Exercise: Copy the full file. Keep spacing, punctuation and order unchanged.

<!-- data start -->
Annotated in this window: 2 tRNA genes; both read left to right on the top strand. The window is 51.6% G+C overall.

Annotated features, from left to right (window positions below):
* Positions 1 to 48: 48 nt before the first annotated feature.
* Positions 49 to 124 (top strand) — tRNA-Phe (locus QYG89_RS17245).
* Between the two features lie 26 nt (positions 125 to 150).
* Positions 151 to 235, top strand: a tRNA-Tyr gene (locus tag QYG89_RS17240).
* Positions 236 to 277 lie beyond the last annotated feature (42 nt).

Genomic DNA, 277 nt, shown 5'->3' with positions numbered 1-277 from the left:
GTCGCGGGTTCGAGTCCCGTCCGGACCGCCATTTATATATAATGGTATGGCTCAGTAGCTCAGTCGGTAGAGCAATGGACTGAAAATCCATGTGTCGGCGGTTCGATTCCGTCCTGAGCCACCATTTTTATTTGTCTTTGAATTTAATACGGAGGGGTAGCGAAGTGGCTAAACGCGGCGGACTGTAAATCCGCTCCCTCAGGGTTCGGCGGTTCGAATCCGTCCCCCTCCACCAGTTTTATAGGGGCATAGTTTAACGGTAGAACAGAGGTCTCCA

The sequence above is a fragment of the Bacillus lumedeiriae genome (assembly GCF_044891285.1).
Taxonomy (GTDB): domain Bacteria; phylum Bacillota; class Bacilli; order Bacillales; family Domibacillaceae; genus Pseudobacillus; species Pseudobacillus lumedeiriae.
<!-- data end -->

Annotated in this window: 2 tRNA genes; both read left to right on the top strand. The window is 51.6% G+C overall.

Annotated features, from left to right (window positions below):
* Positions 1 to 48: 48 nt before the first annotated feature.
* Positions 49 to 124 (top strand) — tRNA-Phe (locus QYG89_RS17245).
* Between the two features lie 26 nt (positions 125 to 150).
* Positions 151 to 235, top strand: a tRNA-Tyr gene (locus tag QYG89_RS17240).
* Positions 236 to 277 lie beyond the last annotated feature (42 nt).

Genomic DNA, 277 nt, shown 5'->3' with positions numbered 1-277 from the left:
GTCGCGGGTTCGAGTCCCGTCCGGACCGCCATTTATATATAATGGTATGGCTCAGTAGCTCAGTCGGTAGAGCAATGGACTGAAAATCCATGTGTCGGCGGTTCGATTCCGTCCTGAGCCACCATTTTTATTTGTCTTTGAATTTAATACGGAGGGGTAGCGAAGTGGCTAAACGCGGCGGACTGTAAATCCGCTCCCTCAGGGTTCGGCGGTTCGAATCCGTCCCCCTCCACCAGTTTTATAGGGGCATAGTTTAACGGTAGAACAGAGGTCTCCA

The sequence above is a fragment of the Bacillus lumedeiriae genome (assembly GCF_044891285.1).
Taxonomy (GTDB): domain Bacteria; phylum Bacillota; class Bacilli; order Bacillales; family Domibacillaceae; genus Pseudobacillus; species Pseudobacillus lumedeiriae.